Archives of Anesthesiology and Critical Care 2015. 1(1):21-26.

The Small Dose of Ketamine Prevents the Hemodynamic Disturbance in Patients Who Underwent Phacoemulsification with Topical Anesthesia and Monitored Anesthesia Care
Mehdi Sanatkar, Mehran Zarei Ganavati, Hossein Sadrossadat, Mehrdad Shoroughi, Abdolhossein Behbahani, Alireza Ebrahim Soltani, Mehrdad Goudarzi, Abbas Ostad Alipour, Anahid Maleki, Ebrahim Espahbodi


Background: Ketamine is the only anesthetic agent that leads to an increase of blood pressure and heart rate by activation of sympathetic nervous system. However, there is a controversy about this effect of ketamine especially if used in small dosage. We proposed to evaluate the hemodynamic effect of small dose of ketamine during Phacoemulsification.

Methods: One hundred patients of ASA physical status I-III were chosen for this prospective, randomized, double-blind placebo-control study. Our patients were assigned randomly to two groups, ketamine group (n=50) and a control group (n=50).  After premedication, 0.15 mg/kg ketamine was injected intravenously in ketamine group. After three minutes Phacoemulsification was begun under topical anesthesia. The hemodynamic variables were recorded during the procedure and compared between two groups.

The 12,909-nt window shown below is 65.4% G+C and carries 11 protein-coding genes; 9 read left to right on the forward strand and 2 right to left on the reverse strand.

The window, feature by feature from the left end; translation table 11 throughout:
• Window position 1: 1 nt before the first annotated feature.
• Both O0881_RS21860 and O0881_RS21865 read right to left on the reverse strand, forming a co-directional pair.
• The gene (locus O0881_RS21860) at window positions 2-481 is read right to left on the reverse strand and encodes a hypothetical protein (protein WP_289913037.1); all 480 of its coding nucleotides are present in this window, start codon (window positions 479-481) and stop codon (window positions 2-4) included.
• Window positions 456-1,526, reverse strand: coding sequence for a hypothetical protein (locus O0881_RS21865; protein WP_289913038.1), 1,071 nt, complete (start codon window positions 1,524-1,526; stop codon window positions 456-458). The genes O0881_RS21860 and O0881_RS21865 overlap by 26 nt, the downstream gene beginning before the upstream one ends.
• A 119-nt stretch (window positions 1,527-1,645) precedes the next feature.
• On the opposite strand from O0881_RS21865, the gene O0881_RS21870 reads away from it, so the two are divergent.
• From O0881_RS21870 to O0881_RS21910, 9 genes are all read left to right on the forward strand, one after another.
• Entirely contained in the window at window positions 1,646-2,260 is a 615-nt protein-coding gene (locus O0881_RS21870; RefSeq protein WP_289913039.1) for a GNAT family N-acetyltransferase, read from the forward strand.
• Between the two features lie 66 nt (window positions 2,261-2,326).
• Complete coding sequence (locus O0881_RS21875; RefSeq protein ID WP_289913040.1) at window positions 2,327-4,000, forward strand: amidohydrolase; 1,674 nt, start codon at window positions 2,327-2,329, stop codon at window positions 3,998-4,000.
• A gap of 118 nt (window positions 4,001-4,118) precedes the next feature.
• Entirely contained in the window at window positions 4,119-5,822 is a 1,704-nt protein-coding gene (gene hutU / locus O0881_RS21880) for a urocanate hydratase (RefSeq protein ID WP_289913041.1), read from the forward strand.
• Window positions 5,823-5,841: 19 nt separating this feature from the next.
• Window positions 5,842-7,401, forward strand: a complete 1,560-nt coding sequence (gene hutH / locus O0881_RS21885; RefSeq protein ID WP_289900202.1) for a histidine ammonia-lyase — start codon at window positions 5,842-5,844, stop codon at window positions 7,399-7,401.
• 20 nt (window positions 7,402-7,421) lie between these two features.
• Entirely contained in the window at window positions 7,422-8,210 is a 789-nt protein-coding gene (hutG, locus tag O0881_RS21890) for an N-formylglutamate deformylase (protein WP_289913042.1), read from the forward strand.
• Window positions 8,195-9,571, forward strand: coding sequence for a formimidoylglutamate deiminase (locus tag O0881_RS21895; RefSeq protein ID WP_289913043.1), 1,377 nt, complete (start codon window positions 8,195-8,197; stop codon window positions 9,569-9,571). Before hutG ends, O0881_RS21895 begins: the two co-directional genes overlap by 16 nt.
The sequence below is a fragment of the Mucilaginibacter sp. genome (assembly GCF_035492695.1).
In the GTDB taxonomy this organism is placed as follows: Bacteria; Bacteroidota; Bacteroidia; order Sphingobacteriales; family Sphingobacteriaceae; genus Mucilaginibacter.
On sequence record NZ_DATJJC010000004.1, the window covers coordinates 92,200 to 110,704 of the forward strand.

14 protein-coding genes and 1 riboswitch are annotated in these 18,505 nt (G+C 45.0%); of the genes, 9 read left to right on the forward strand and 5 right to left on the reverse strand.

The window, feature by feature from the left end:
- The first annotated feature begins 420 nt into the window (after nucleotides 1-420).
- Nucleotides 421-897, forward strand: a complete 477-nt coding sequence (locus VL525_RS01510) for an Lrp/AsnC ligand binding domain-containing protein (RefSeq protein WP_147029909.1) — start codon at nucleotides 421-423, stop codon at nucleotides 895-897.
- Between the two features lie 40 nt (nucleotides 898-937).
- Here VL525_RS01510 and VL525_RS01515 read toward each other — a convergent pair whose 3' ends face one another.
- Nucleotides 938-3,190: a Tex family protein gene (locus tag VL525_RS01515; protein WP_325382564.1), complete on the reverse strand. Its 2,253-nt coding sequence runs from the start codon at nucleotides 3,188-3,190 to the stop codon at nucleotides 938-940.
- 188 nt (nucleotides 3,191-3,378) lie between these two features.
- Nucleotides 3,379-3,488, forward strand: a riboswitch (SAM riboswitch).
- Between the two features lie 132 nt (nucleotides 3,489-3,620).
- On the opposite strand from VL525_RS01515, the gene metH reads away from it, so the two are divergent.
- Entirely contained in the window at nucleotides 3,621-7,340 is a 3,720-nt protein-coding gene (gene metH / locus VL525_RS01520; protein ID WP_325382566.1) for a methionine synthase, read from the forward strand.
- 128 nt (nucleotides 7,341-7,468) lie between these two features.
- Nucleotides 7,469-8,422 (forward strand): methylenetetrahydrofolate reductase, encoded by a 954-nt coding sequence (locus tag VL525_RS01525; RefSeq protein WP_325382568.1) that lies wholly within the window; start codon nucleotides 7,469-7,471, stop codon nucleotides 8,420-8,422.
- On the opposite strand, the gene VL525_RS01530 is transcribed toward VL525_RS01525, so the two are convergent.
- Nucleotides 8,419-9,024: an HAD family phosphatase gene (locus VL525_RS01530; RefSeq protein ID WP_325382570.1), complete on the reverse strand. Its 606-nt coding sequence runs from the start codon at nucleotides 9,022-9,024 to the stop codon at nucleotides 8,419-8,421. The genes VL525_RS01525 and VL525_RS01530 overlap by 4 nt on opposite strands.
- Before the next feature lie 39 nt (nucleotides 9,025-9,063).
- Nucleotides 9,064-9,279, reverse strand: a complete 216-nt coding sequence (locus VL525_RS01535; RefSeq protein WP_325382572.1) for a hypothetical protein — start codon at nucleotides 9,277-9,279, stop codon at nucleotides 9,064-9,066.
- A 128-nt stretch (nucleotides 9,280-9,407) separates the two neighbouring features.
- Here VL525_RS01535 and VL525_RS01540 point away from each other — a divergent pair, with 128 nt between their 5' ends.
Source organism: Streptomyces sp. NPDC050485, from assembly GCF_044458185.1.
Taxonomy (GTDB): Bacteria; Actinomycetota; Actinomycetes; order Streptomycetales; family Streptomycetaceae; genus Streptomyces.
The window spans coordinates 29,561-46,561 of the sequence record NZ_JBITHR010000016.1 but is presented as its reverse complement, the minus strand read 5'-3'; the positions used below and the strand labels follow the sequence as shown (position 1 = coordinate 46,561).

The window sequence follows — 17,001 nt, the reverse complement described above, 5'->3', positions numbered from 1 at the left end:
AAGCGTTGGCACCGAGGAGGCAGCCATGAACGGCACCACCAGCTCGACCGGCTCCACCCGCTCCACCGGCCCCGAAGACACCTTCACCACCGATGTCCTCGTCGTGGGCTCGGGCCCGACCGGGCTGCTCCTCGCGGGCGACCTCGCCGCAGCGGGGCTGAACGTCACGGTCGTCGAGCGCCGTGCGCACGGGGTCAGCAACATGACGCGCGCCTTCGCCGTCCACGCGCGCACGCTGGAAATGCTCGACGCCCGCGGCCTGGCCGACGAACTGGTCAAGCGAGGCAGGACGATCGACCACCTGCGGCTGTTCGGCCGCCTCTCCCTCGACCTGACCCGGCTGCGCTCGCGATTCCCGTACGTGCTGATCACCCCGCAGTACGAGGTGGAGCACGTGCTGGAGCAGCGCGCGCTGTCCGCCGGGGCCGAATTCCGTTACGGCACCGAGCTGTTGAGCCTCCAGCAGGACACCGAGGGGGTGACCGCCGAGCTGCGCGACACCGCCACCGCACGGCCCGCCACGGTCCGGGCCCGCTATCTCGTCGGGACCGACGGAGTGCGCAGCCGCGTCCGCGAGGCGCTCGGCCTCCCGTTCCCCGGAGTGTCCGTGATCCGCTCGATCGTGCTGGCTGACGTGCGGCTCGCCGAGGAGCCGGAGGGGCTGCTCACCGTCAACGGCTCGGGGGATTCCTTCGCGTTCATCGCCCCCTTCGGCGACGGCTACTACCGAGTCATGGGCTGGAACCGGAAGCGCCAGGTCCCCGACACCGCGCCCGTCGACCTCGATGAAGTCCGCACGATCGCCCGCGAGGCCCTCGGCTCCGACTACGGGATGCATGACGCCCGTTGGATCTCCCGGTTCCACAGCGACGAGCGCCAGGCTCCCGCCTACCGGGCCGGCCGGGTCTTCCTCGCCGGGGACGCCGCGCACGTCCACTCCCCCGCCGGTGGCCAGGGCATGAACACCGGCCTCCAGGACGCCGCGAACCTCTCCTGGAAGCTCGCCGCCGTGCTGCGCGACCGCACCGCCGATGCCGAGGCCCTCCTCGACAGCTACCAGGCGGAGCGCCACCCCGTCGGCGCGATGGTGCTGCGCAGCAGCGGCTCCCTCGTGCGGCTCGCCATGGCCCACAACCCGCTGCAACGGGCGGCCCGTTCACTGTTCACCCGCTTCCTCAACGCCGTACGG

Results: The systolic, diastolic and mean blood pressure were statistically significantly higher in the ketamine group (p<0.001) during the procedure. The heart rate during operation was higher in the ketamine group compared to control group (p<0.001). 46 (92%) patients in the ketamine group and 38 (76%) patients in the control group were satisfied according to surgeons (p=0. 001). Nausea and vomiting occurred at similar rates in each group. Also, hallucination and other psychological events did not occur in either of the groups.

Conclusion: We found that systolic, diastolic, mean arterial blood pressure in patients who received small dose of ketamine were higher during the operation.


ketamine; blood pressure; Phacoemulsification

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